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The colour my village was

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Author(s): Mario
Jun 15, 1999 | From the print edition
A French artist has attempted to recreate pre-industrial systems of land management through his paintings. Has any Indian painter tried to do the same?

Lucien poudras paints. So do a host of Indian painters and artists. When they graduate from painting billboards and hoardings for films they paint portraits of actresses. What the French artist Poudras has done is recreate his village in his paintings (see 'The environment needs painters, too', Down To Earth , May 31, 1999).

Through the canvass the younger generation can today see what a village used to look like in pre-industrial France, recording the systems of land management that sustained the rural ecology through the ages. Poudras' art goes beyond the artists' expression of his own reactions to the contemporary world. It tries to reconcile the old society and its systems with the new.

No artist in urban India is trying to do the same. Perhaps there is no market in India for these paintings. Which is surprising. The literati in India never tires of mouthing pious platitudes regarding how environmentally friendly the lifestyle of the Indian villager was. Tradition has been praised for having nurtured many a wonder, whether it be cultivation techniques, or water harvesting systems or irrigation techniques.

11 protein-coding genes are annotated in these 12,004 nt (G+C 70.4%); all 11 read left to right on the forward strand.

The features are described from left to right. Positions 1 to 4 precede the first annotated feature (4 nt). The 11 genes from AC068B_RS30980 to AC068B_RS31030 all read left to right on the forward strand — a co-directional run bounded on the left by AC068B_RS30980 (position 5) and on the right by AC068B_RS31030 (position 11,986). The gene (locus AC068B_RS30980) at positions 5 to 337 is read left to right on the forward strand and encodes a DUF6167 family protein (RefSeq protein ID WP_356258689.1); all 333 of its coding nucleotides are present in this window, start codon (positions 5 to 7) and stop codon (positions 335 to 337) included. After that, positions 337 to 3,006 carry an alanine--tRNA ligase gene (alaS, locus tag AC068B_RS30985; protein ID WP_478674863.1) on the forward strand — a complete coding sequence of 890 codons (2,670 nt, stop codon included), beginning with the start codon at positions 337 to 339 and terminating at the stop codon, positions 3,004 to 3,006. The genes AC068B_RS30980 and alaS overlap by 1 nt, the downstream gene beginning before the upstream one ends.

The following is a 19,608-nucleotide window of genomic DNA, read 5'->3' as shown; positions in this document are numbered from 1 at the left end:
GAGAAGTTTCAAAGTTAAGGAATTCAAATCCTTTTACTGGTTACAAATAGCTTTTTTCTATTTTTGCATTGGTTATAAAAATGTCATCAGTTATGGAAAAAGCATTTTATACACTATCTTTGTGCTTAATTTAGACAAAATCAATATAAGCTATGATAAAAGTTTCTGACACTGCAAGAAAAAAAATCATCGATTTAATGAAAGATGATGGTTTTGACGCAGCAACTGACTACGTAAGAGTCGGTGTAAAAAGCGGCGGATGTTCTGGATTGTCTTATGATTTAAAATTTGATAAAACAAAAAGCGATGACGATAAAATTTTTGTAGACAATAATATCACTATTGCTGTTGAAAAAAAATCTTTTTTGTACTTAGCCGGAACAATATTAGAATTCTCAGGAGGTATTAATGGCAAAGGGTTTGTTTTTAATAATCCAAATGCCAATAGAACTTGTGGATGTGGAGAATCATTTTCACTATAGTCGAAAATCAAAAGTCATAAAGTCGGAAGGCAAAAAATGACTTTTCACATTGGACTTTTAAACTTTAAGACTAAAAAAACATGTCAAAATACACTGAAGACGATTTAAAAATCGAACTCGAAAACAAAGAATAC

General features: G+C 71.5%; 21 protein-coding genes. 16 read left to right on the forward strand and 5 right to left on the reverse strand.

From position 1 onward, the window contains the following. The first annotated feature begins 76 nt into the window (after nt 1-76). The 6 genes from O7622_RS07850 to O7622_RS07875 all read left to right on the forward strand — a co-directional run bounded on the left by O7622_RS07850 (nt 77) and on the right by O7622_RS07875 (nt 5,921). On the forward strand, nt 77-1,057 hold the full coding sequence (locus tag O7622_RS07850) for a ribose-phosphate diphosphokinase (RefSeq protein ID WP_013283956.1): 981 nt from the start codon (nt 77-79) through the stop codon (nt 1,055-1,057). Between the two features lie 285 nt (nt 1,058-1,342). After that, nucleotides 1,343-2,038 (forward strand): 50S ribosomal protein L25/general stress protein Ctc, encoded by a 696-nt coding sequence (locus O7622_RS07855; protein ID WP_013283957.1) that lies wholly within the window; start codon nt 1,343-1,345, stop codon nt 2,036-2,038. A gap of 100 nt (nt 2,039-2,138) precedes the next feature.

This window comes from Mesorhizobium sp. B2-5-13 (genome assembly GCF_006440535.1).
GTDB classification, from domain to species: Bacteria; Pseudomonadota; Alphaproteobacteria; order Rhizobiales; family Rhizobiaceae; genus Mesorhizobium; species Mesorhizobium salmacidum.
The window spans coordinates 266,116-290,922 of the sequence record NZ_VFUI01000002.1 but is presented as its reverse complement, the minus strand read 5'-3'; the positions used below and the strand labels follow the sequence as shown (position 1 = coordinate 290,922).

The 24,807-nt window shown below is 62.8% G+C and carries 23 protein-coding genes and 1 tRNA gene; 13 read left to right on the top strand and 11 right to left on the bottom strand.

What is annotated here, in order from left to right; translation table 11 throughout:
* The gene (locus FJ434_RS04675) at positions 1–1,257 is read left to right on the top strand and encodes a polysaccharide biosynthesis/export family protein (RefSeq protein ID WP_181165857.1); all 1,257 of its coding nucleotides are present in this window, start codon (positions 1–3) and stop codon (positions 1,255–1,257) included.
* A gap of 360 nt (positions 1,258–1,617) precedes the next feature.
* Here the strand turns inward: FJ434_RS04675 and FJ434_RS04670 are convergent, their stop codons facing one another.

No paintings of the same exist. There is no way the young urban generation can even visualise what a village looked like in pre-industrial India. That the government has not been bothered about preserving traditional systems through the art forms is hardly surprising. But what keeps the country's intelligentsia and its artists from preserving the invaluable glimpses of the country's past. Armchair revivalists wax eloquent about India's rich cultural heritage. They never get tired of recalling the good old days when the rural society existed in harmony with nature. But hardly anybody tries to recreate that past through art as Poudras had done.

There may be an artist tucked away in some part of this huge country who may have done work comparable to Poudras'. But it is too much to hope that India's 'mainstream' art establishment will recognise these gems and give them the place they deserve in not just the art galleries and museums but schools and colleges. Can we have our own Poudrases? And if we already have them, will the media and the art critics look beyond the handful of well-circulated names and seek these artists out?

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